Maryland Science Center officials announced today that the museum has received a grant of $843,641 -- its largest single grant ever -- from the National Science Foundation to develop an "interactive" mathematics exhibit.
The exhibit, "Language of Patterns," will address the importance of understanding mathematics and the need for a greater interest in the subject, not just as a scientific tool but in everyday life.
Dr. Paul Hanle, the center's executive director, said only one Maryland high school graduate in 100 enters a career in mathematics, in part because it seems "dull and uninteresting."
Sen. Barbara Mikulski, D-Md., whose appropriations subcommittee funds the NSF, said: "We are in a war for America's future. All of us must work together to make sure out country is prepared and able to lead the world in high technology research and markets."
Such informal programs as this one are important, she said, because "we know that some of the best learning occurs outside the classroom in hands-on activity."
The foundation's grant will cover most of the exhibit's $1.3 million cost. The exhibit will become a permanent part of the science center.
A major corporation tomorrow is to announce a $500,000 gift that will cover the rest, officials said.
Assisted by the mathematics department at George Washington University in Washington, the science center staff will begin work on the exhibit immediately.
The first displays are expected to appear next year. Some prototypes are expected to be ready for the public to view by this summer, said Raylene Decatur, programs and operations director.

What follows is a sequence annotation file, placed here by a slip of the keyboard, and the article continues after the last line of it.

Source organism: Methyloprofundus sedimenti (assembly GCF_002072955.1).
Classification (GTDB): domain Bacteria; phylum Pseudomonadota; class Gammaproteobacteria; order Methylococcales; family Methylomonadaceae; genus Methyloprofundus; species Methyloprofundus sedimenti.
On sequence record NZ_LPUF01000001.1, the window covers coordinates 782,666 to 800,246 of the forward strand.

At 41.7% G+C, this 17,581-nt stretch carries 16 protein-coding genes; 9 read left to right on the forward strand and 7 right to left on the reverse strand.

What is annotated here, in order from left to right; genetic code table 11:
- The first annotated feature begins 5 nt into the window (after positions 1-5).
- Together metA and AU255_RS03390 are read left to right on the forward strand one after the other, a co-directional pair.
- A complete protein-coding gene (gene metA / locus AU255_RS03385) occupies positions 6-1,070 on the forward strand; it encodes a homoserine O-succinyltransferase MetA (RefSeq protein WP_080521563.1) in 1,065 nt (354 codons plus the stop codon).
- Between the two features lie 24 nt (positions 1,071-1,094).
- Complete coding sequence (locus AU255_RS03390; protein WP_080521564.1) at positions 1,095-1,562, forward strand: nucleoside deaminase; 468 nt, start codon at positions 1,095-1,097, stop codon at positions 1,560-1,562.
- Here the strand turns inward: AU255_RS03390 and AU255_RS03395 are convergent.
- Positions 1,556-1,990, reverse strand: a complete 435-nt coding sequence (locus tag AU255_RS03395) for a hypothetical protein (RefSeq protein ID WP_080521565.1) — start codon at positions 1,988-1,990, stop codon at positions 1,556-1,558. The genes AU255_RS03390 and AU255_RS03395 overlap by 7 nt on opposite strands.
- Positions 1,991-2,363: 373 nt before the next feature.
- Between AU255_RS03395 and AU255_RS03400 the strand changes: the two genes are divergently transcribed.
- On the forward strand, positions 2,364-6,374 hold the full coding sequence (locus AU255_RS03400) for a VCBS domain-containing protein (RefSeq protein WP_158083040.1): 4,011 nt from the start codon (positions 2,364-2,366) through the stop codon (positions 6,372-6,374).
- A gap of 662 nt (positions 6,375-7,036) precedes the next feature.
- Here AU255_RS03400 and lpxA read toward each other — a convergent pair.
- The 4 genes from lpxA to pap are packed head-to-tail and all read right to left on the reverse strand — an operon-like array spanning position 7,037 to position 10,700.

"Language of Patterns" will be divided into two major areas, one more theoretical, the other practical and "hands-on," Ms. Decatur said.
The theoretical component will deal with such cutting-edge issues as chaos and fractal geometry.
"These are areas that are still open or areas that we're only beginning to investigate," she said.
"When you start looking at chaos, what you're really trying to do is to look at what has been perceived as unpredictable to see if underlying that there is a pattern that could be perceived as being predictable."
Computers have enabled mathematicians to do the multitude of calculations necessary to establish a possible pattern to such events.
"On other side, we've got a lot of 'low-tech,' interactive experiments," such as puzzles, brain teasers and 3-D problems "that are fun things to do and you don't really know you're doing math," she said.
The exhibit, aimed at all age groups, will be designed to allow visitors to use mathematical reasoning without being confused by complicated mathematical terminology.
The mathematics project will take three years to develop.
A duplicate traveling version will go on the road in the third year, becoming a featured exhibit in eight science museums each year during a nationwide run of about five years, Dr. Hanle said. Elements of the exhibit also will become part of the Science Center's traveling science program which visits Maryland schools each year.